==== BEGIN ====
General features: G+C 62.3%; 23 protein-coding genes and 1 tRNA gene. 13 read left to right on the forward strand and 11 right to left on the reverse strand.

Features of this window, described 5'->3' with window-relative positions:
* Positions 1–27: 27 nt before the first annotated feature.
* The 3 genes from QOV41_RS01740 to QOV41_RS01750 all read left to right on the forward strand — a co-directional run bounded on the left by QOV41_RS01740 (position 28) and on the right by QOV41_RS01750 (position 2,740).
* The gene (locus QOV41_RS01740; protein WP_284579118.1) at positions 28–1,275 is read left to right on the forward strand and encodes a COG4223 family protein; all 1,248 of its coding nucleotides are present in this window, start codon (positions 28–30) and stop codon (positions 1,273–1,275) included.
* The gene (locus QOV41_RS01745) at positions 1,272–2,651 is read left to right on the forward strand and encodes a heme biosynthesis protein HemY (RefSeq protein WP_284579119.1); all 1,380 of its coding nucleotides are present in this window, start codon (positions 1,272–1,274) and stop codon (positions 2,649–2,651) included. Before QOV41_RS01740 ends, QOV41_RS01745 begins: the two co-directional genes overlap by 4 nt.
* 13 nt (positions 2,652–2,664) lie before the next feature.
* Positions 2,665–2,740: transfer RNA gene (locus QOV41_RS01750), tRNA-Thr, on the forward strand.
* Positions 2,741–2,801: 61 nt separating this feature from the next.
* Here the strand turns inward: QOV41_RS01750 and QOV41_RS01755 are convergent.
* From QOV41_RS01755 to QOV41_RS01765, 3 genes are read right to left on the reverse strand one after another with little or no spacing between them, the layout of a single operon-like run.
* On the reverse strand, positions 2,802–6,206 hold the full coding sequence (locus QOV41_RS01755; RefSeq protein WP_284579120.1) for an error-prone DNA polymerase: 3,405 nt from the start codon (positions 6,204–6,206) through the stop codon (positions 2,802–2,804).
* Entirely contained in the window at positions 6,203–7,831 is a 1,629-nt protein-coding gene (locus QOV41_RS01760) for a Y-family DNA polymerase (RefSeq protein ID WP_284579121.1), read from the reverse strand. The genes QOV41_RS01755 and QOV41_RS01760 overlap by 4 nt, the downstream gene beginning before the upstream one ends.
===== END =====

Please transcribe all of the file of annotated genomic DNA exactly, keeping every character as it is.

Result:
General features: G+C 62.3%; 23 protein-coding genes and 1 tRNA gene. 13 read left to right on the forward strand and 11 right to left on the reverse strand.

Features of this window, described 5'->3' with window-relative positions:
* Positions 1–27: 27 nt before the first annotated feature.
* The 3 genes from QOV41_RS01740 to QOV41_RS01750 all read left to right on the forward strand — a co-directional run bounded on the left by QOV41_RS01740 (position 28) and on the right by QOV41_RS01750 (position 2,740).
* The gene (locus QOV41_RS01740; protein WP_284579118.1) at positions 28–1,275 is read left to right on the forward strand and encodes a COG4223 family protein; all 1,248 of its coding nucleotides are present in this window, start codon (positions 28–30) and stop codon (positions 1,273–1,275) included.
* The gene (locus QOV41_RS01745) at positions 1,272–2,651 is read left to right on the forward strand and encodes a heme biosynthesis protein HemY (RefSeq protein WP_284579119.1); all 1,380 of its coding nucleotides are present in this window, start codon (positions 1,272–1,274) and stop codon (positions 2,649–2,651) included. Before QOV41_RS01740 ends, QOV41_RS01745 begins: the two co-directional genes overlap by 4 nt.
* 13 nt (positions 2,652–2,664) lie before the next feature.
* Positions 2,665–2,740: transfer RNA gene (locus QOV41_RS01750), tRNA-Thr, on the forward strand.
* Positions 2,741–2,801: 61 nt separating this feature from the next.
* Here the strand turns inward: QOV41_RS01750 and QOV41_RS01755 are convergent.
* From QOV41_RS01755 to QOV41_RS01765, 3 genes are read right to left on the reverse strand one after another with little or no spacing between them, the layout of a single operon-like run.
* On the reverse strand, positions 2,802–6,206 hold the full coding sequence (locus QOV41_RS01755; RefSeq protein WP_284579120.1) for an error-prone DNA polymerase: 3,405 nt from the start codon (positions 6,204–6,206) through the stop codon (positions 2,802–2,804).
* Entirely contained in the window at positions 6,203–7,831 is a 1,629-nt protein-coding gene (locus QOV41_RS01760) for a Y-family DNA polymerase (RefSeq protein ID WP_284579121.1), read from the reverse strand. The genes QOV41_RS01755 and QOV41_RS01760 overlap by 4 nt, the downstream gene beginning before the upstream one ends.